My abuse of a classic Jiu Jitsu technique

Anybody with one month of BJJ training knows this move. It is one of the most basic techniques in a grappling practitioner’s arsenal. It is truly a classic Jiu Jitsu technique, dating back to the origins of the martial arts inception. If it could file a restraining order on me, it would have done so years ago. I have used this move so much that everyone who has trained with me knows that I am going to use it against them. The best part, it that I still catch everyone with it.

I have bastardized this  hold and have made it my own. I have so many variations with it, that I have had to map it out on a piece of paper. On people who are not familiar with my devilish twist to it, they are easy prey – succumbing quickly to it and a mix of horror and amazement. To those who have been to the depths of my hell, they dread it’s face – when they see it coming, they simply close their eyes and pray for their salvation.

It amazes me that more people haven’t used this technique like I have. I myself, had picked up on this from a chance meeting with a BJJ black belt. He too, abused this technique thoroughly – catching many unsuspecting victims off guard. I owe him greatly for this, but in my endless study of this move, I have taken it to another level. I hope to meet with him some day so we can compare styles and see if there is anything we can teach each other.

Until that day, I will keep honing my weapon and make it as deadly as possible. I show my students how to use this mighty attack, and watch them practice it against each other – learning from other viewpoints. I attempt it from my different positions, figuring out how versatile this tool is. Amazingly, it is applicable from nearly every situation I have encountered.

If you have trained with me, you know him by his name. Named after a great Japanese martial artist who used this technique to break both of Helio Gracie’s shoulders – Kimura. If you have trained for a few months, you are probably familiar with how to execute a Kimura from your guard or side mount. If you have more experience, you know how to attack with this hold from your half guard, the north/south position, and from the turtle. If you are savy, you can pull this off from your feet. Then if you are me…well, you can pretty much go into this move at will.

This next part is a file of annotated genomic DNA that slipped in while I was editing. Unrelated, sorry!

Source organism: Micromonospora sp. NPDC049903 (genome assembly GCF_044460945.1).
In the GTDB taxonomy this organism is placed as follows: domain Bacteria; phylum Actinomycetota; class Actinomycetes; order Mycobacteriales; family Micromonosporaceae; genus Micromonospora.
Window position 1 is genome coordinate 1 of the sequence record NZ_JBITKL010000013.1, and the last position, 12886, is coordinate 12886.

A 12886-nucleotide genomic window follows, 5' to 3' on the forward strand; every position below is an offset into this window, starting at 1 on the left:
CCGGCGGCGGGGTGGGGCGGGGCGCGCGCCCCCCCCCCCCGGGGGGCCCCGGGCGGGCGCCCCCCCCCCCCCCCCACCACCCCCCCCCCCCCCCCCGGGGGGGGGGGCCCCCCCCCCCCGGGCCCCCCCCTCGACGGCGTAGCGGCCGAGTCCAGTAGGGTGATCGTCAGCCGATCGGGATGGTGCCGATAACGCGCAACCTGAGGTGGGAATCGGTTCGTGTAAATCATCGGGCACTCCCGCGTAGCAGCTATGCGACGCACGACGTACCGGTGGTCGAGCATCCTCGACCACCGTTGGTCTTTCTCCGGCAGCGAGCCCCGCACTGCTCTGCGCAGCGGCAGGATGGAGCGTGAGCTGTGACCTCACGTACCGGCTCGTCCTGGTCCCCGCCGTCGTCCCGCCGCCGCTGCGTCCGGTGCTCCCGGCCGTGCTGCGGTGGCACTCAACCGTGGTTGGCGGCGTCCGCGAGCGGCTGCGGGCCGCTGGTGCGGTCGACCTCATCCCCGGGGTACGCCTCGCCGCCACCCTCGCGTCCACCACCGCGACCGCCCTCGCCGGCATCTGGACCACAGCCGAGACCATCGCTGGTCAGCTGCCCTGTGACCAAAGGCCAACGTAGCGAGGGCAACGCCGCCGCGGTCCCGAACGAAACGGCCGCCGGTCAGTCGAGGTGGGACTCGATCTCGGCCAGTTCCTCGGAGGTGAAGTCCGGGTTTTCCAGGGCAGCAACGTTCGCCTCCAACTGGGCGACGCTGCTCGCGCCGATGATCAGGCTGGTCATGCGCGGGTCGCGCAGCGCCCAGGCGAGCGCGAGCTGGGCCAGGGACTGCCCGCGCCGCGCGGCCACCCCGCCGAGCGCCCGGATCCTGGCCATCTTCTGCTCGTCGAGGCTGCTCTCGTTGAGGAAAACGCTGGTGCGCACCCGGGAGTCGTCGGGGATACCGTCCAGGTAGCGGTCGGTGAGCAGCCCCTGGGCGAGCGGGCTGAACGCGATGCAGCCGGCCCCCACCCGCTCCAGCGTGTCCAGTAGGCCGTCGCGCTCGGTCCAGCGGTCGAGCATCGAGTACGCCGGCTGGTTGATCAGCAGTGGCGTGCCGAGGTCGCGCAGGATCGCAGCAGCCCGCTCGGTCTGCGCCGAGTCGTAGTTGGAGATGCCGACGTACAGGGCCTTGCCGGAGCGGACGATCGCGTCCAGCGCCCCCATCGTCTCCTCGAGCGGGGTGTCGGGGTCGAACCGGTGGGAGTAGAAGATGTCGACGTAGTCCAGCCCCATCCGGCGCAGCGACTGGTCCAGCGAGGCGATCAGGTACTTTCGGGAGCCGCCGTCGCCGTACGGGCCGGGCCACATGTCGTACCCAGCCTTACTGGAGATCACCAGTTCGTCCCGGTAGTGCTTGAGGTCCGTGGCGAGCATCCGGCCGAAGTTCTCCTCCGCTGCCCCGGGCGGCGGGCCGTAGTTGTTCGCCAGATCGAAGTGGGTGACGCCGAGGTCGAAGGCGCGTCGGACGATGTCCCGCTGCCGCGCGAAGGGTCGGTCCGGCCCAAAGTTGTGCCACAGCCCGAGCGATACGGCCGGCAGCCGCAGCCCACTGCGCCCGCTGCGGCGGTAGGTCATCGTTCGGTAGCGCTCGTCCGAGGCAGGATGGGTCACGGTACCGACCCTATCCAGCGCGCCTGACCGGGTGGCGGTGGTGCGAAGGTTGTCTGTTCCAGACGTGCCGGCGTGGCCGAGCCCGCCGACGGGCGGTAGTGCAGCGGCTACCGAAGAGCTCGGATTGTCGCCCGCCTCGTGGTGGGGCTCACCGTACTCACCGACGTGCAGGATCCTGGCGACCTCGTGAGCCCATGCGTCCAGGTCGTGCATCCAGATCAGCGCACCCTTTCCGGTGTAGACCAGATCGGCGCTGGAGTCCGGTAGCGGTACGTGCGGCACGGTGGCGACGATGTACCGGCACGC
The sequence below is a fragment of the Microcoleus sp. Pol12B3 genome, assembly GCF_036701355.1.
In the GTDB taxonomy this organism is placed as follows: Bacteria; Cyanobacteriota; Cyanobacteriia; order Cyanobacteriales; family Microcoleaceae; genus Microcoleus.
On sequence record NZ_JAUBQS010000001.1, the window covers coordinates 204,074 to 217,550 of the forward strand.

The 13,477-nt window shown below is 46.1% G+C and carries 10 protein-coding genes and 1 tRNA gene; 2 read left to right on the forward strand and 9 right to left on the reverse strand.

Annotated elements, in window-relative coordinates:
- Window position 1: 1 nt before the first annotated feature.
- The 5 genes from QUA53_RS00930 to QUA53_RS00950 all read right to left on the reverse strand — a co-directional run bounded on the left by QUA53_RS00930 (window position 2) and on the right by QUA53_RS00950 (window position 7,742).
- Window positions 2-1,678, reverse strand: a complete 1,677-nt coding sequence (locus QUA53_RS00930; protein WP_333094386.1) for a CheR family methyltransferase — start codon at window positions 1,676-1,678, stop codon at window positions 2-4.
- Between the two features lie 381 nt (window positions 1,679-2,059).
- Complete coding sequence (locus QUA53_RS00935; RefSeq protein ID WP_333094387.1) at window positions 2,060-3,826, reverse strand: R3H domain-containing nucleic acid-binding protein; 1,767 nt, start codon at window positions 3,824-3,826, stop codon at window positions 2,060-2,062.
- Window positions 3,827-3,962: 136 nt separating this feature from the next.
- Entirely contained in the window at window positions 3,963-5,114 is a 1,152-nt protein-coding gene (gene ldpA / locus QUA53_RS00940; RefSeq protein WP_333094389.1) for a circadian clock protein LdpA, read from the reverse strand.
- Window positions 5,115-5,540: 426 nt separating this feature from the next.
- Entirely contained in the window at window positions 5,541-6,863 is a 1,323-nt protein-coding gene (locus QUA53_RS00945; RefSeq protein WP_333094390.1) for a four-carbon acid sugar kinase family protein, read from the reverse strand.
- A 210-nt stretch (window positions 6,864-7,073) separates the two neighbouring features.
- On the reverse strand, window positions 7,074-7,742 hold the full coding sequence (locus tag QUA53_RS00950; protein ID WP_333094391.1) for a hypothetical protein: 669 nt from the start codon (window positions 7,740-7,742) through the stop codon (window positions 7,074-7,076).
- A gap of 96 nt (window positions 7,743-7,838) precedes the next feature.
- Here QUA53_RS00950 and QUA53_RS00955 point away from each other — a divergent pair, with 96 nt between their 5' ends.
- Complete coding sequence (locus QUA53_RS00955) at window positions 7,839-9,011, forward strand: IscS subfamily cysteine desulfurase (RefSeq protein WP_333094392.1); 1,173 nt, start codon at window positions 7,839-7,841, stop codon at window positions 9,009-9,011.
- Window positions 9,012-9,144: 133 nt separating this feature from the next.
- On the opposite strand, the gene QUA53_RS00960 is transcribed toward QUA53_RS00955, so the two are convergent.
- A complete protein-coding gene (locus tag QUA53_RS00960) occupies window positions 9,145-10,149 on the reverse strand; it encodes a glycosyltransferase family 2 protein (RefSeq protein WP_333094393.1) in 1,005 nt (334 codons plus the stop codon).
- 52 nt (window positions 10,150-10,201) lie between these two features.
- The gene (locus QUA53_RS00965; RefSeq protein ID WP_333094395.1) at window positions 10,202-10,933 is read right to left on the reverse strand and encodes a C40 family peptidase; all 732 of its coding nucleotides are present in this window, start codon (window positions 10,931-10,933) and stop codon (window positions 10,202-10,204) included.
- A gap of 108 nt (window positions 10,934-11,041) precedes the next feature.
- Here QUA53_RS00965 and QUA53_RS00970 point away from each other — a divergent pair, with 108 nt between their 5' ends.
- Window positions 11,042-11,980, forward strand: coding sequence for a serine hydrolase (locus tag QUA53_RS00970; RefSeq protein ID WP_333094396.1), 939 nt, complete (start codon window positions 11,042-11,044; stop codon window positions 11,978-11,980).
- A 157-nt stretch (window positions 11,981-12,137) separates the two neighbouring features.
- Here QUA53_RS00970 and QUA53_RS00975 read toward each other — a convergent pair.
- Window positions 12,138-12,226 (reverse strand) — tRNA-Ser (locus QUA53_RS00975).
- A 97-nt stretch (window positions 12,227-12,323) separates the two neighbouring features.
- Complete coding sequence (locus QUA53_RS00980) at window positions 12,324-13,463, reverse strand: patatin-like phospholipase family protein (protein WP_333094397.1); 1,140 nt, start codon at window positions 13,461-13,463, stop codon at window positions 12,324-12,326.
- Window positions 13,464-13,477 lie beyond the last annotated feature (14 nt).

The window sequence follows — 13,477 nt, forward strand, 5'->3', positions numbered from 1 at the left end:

Most people get frustrated, especially when you know a move is coming and you STILL get caught in it. “Not again damn it,” is what goes through there minds. This is how you become a juggernaut – developing exceptional skills in one key area and utilizing it as often as possible. Look at great grapplers like Marcelo Garcia – infamous for his arm drag. People know he is going to do it, and STILL get caught.

Many people think that to be great, you have to know MANY techniques. This is not true – it is practicing one technique MANY times that develops greatness. Becoming an expert in one move, that is, having practiced a technique so much that you have learned all the nuances of the hold and know every possible outcome. Like a master chess player, you can see your opponents moves ahead of time and trap him.

So be like the spider, spending his time perfecting his web. Sometimes expanding on his creation, other times beginning from scratch to create an even better trap. There are many ways to hunt, but the spider has perfected his craft so well, he only needs one. Because of his effectiveness, a spider never goes hungry. If you learn from his example, you too will be unstoppable on the mats.

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